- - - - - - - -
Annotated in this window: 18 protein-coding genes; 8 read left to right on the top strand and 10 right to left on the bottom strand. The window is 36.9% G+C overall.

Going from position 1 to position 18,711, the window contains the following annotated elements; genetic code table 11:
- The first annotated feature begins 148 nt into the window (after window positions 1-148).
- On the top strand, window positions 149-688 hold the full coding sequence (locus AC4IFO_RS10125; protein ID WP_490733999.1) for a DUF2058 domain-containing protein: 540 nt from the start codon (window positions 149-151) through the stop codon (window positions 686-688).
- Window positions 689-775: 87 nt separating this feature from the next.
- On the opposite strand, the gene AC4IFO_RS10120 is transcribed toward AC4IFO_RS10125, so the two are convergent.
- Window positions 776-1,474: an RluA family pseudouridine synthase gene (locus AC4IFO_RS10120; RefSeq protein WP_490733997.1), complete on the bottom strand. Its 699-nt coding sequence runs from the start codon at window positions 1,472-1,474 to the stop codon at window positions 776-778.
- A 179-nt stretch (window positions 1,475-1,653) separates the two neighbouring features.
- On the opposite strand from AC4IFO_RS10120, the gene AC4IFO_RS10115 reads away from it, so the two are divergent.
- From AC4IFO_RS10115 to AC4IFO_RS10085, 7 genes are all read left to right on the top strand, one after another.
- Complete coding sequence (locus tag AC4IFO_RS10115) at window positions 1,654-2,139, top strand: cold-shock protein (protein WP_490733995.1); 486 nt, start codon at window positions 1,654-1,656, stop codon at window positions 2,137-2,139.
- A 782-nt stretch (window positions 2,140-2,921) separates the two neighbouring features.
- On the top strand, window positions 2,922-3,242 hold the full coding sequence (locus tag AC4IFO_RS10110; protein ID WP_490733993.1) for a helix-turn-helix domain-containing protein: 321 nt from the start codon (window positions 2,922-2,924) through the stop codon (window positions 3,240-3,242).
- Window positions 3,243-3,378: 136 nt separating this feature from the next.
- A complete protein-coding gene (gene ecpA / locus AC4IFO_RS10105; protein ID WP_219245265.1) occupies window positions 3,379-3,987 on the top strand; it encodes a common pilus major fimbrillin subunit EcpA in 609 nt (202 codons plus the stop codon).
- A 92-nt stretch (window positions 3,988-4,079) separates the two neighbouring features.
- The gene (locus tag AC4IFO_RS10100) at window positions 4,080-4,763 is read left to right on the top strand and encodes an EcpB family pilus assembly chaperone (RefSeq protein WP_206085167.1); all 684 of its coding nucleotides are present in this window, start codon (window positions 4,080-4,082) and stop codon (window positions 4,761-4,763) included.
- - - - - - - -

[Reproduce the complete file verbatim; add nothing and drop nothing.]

Annotated in this window: 18 protein-coding genes; 8 read left to right on the top strand and 10 right to left on the bottom strand. The window is 36.9% G+C overall.

Going from position 1 to position 18,711, the window contains the following annotated elements; genetic code table 11:
- The first annotated feature begins 148 nt into the window (after window positions 1-148).
- On the top strand, window positions 149-688 hold the full coding sequence (locus AC4IFO_RS10125; protein ID WP_490733999.1) for a DUF2058 domain-containing protein: 540 nt from the start codon (window positions 149-151) through the stop codon (window positions 686-688).
- Window positions 689-775: 87 nt separating this feature from the next.
- On the opposite strand, the gene AC4IFO_RS10120 is transcribed toward AC4IFO_RS10125, so the two are convergent.
- Window positions 776-1,474: an RluA family pseudouridine synthase gene (locus AC4IFO_RS10120; RefSeq protein WP_490733997.1), complete on the bottom strand. Its 699-nt coding sequence runs from the start codon at window positions 1,472-1,474 to the stop codon at window positions 776-778.
- A 179-nt stretch (window positions 1,475-1,653) separates the two neighbouring features.
- On the opposite strand from AC4IFO_RS10120, the gene AC4IFO_RS10115 reads away from it, so the two are divergent.
- From AC4IFO_RS10115 to AC4IFO_RS10085, 7 genes are all read left to right on the top strand, one after another.
- Complete coding sequence (locus tag AC4IFO_RS10115) at window positions 1,654-2,139, top strand: cold-shock protein (protein WP_490733995.1); 486 nt, start codon at window positions 1,654-1,656, stop codon at window positions 2,137-2,139.
- A 782-nt stretch (window positions 2,140-2,921) separates the two neighbouring features.
- On the top strand, window positions 2,922-3,242 hold the full coding sequence (locus tag AC4IFO_RS10110; protein ID WP_490733993.1) for a helix-turn-helix domain-containing protein: 321 nt from the start codon (window positions 2,922-2,924) through the stop codon (window positions 3,240-3,242).
- Window positions 3,243-3,378: 136 nt separating this feature from the next.
- A complete protein-coding gene (gene ecpA / locus AC4IFO_RS10105; protein ID WP_219245265.1) occupies window positions 3,379-3,987 on the top strand; it encodes a common pilus major fimbrillin subunit EcpA in 609 nt (202 codons plus the stop codon).
- A 92-nt stretch (window positions 3,988-4,079) separates the two neighbouring features.
- The gene (locus tag AC4IFO_RS10100) at window positions 4,080-4,763 is read left to right on the top strand and encodes an EcpB family pilus assembly chaperone (RefSeq protein WP_206085167.1); all 684 of its coding nucleotides are present in this window, start codon (window positions 4,080-4,082) and stop codon (window positions 4,761-4,763) included.